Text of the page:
Development and human rights for all

Progress of efforts to ensure the full recognition and enjoyment of the human rights of persons with disabilities - Report of the Secretary-General [A/58/181]

A/58/181

Report of the Secretary-General

Summary

In its resolution 2002/61, the Commission on Human Rights requested the Secretary-General to report annually to the General Assembly on the progress of efforts to ensure the full recognition and enjoyment of the human rights of persons with disabilities. The Commission's resolution was endorsed by the Economic and Social Council in its decision 2002/265 of 25 April 2002. The present report focuses on the issue of procedural safeguards for persons with mental disabilities. It analyses briefly the key international human rights instruments relating to persons with mental disabilities, with a view to identifying the main substantive standards and procedural guarantees applicable with regard to persons with intellectual and psychiatric disabilities. In particular, the report considers such issues as legal capacity, involuntary institutionalization and involuntary or forced treatment, and reviews the way in which these international standards are transposed into domestic legislation.

Contents

  1. Introduction
    1. Mandate contained in Commission on Human Rights resolution 2002/61
    2. Structure of the report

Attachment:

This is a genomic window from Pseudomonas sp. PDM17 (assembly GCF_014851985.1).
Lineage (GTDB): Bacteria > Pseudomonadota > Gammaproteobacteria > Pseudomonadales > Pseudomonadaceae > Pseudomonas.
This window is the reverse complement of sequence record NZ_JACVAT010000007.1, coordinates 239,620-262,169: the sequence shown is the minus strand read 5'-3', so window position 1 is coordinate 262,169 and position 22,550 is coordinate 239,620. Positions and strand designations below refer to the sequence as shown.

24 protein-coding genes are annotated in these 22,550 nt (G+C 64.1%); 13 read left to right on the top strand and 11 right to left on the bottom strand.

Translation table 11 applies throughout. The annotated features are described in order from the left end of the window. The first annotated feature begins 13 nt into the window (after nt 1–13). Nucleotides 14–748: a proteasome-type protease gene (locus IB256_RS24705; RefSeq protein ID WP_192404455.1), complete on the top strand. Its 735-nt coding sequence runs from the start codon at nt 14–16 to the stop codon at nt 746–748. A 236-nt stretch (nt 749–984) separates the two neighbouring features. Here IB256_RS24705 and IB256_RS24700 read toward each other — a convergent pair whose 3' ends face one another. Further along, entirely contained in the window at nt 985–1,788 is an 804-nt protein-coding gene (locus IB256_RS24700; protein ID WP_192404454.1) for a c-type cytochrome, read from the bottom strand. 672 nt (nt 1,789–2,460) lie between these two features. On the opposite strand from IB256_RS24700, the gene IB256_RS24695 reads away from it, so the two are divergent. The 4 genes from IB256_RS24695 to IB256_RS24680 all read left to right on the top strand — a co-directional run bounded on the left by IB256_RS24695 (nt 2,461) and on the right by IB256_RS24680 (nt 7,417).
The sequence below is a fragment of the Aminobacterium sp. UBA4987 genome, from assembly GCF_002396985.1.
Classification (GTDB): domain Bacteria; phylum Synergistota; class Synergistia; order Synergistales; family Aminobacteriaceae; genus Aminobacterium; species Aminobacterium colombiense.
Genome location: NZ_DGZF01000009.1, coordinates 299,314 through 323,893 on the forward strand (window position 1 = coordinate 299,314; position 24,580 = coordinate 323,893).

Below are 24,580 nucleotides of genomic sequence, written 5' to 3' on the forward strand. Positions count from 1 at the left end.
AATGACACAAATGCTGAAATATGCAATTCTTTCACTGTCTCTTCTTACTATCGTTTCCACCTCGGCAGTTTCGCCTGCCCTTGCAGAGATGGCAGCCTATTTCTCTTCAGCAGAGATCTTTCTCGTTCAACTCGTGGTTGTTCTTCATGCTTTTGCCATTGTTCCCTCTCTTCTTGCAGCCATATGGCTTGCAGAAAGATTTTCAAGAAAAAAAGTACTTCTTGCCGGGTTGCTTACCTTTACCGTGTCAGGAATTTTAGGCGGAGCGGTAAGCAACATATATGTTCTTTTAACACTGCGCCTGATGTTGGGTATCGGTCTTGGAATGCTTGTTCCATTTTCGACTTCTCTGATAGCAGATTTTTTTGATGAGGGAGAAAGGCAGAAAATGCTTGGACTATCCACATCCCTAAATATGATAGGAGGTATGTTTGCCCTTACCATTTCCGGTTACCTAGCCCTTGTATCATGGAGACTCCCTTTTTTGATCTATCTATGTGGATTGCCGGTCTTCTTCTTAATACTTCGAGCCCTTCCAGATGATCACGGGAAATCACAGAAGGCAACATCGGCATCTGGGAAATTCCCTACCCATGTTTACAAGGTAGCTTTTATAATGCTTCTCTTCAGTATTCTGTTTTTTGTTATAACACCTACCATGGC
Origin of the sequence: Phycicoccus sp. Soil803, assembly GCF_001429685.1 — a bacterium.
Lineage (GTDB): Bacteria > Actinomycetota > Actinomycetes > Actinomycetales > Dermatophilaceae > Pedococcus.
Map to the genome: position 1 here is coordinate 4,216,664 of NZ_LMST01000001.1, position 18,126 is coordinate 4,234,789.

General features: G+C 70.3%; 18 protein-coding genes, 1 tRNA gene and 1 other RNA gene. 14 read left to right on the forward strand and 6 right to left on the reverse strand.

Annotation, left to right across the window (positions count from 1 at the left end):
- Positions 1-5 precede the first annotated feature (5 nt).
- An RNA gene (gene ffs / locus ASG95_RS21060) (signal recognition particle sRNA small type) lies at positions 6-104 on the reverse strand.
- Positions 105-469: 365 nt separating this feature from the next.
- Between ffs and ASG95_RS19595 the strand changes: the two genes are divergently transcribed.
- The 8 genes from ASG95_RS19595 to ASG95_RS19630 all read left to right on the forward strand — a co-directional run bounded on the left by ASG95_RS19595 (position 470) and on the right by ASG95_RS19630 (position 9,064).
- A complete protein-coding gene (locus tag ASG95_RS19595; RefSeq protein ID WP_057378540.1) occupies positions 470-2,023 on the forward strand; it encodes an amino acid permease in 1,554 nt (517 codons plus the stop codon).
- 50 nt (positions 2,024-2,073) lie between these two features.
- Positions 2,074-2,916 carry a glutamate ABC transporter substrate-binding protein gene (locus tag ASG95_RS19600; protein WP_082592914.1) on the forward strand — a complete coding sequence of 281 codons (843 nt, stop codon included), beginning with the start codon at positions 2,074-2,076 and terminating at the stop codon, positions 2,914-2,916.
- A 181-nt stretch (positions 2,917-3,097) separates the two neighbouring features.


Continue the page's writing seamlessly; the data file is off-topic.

2. Human rights and disability: overview of the main international human rights instruments applicable for persons with mental disabilities
  3. Legal capacity
  4. Involuntary and forced institutionalization
  5. Involuntary and forced treatment
  6. Conclusions and recommendations

I. Introduction

A. Mandate contained in Commission on Human Rights resolution 2002/61

  1. The present report is submitted in accordance with Commission on Human Rights resolution 2002/61 of 25 April 2002,1 in which the Commission requested the Secretary-General to report annually to the General Assembly on the progress of efforts to ensure the full recognition and enjoyment of the human rights of persons with disabilities.
  2. Several reports are submitted every year to different organs (General Assembly, Economic and Social Council) and subsidiary bodies (Commission on Human Rights, Commission for Social Development) of the United Nations on the issue of disability. In order to avoid duplication, the present report focuses on the protection afforded by international human rights law to persons with mental disabilities.2 The need to fill this information gap has been highlighted by the Special Rapporteur on Disability of the Commission for Social Development (E/CN.5/2002/4).
  3. In its resolution 56/168 of 19 December 2001, the General Assembly established an Ad Hoc Committee to consider proposals for a comprehensive and integral international convention to promote and protect the rights and dignity of persons with disabilities. Following the first session of the Ad Hoc Committee, the General Assembly, in its resolution 57/229 of 18 December 2002, requested the Secretary-General to seek the views of relevant bodies and organizations of the United Nations system on proposals for a convention including, inter alia, questions relating to its nature and structure and the elements to be considered. By focusing on a particular issue not fully considered in the past, the present report also aims at contributing to the discussions concerning the proposed new convention on the human rights of persons with disabilities.

B. Structure of the report